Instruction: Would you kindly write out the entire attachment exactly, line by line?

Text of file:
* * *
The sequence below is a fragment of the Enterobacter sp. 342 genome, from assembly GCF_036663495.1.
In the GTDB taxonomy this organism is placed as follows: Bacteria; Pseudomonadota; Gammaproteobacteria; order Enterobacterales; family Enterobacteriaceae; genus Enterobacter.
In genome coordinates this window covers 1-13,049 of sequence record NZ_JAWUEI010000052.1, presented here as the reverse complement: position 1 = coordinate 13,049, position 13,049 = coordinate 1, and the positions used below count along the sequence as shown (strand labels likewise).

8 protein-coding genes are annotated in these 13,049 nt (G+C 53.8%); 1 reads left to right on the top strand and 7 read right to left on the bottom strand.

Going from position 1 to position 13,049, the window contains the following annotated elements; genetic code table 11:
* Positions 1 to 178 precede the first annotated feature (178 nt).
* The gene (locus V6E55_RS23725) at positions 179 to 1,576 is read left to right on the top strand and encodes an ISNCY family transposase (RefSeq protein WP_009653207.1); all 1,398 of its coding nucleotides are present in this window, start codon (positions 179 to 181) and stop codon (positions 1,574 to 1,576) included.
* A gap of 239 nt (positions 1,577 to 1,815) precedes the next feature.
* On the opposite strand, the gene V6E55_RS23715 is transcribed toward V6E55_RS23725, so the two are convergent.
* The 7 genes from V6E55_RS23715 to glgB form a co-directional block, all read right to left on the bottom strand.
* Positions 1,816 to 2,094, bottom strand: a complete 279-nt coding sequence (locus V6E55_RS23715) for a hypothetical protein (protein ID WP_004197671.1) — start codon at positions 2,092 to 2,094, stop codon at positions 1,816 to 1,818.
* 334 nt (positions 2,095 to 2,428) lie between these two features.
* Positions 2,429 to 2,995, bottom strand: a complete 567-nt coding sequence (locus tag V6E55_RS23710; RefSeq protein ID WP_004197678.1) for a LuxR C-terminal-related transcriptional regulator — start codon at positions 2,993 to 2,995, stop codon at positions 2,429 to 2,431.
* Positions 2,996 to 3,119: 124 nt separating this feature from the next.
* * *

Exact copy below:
The sequence below is a fragment of the Enterobacter sp. 342 genome, from assembly GCF_036663495.1.
In the GTDB taxonomy this organism is placed as follows: Bacteria; Pseudomonadota; Gammaproteobacteria; order Enterobacterales; family Enterobacteriaceae; genus Enterobacter.
In genome coordinates this window covers 1-13,049 of sequence record NZ_JAWUEI010000052.1, presented here as the reverse complement: position 1 = coordinate 13,049, position 13,049 = coordinate 1, and the positions used below count along the sequence as shown (strand labels likewise).

8 protein-coding genes are annotated in these 13,049 nt (G+C 53.8%); 1 reads left to right on the top strand and 7 read right to left on the bottom strand.

Going from position 1 to position 13,049, the window contains the following annotated elements; genetic code table 11:
* Positions 1 to 178 precede the first annotated feature (178 nt).
* The gene (locus V6E55_RS23725) at positions 179 to 1,576 is read left to right on the top strand and encodes an ISNCY family transposase (RefSeq protein WP_009653207.1); all 1,398 of its coding nucleotides are present in this window, start codon (positions 179 to 181) and stop codon (positions 1,574 to 1,576) included.
* A gap of 239 nt (positions 1,577 to 1,815) precedes the next feature.
* On the opposite strand, the gene V6E55_RS23715 is transcribed toward V6E55_RS23725, so the two are convergent.
* The 7 genes from V6E55_RS23715 to glgB form a co-directional block, all read right to left on the bottom strand.
* Positions 1,816 to 2,094, bottom strand: a complete 279-nt coding sequence (locus V6E55_RS23715) for a hypothetical protein (protein ID WP_004197671.1) — start codon at positions 2,092 to 2,094, stop codon at positions 1,816 to 1,818.
* 334 nt (positions 2,095 to 2,428) lie between these two features.
* Positions 2,429 to 2,995, bottom strand: a complete 567-nt coding sequence (locus tag V6E55_RS23710; RefSeq protein ID WP_004197678.1) for a LuxR C-terminal-related transcriptional regulator — start codon at positions 2,993 to 2,995, stop codon at positions 2,429 to 2,431.
* Positions 2,996 to 3,119: 124 nt separating this feature from the next.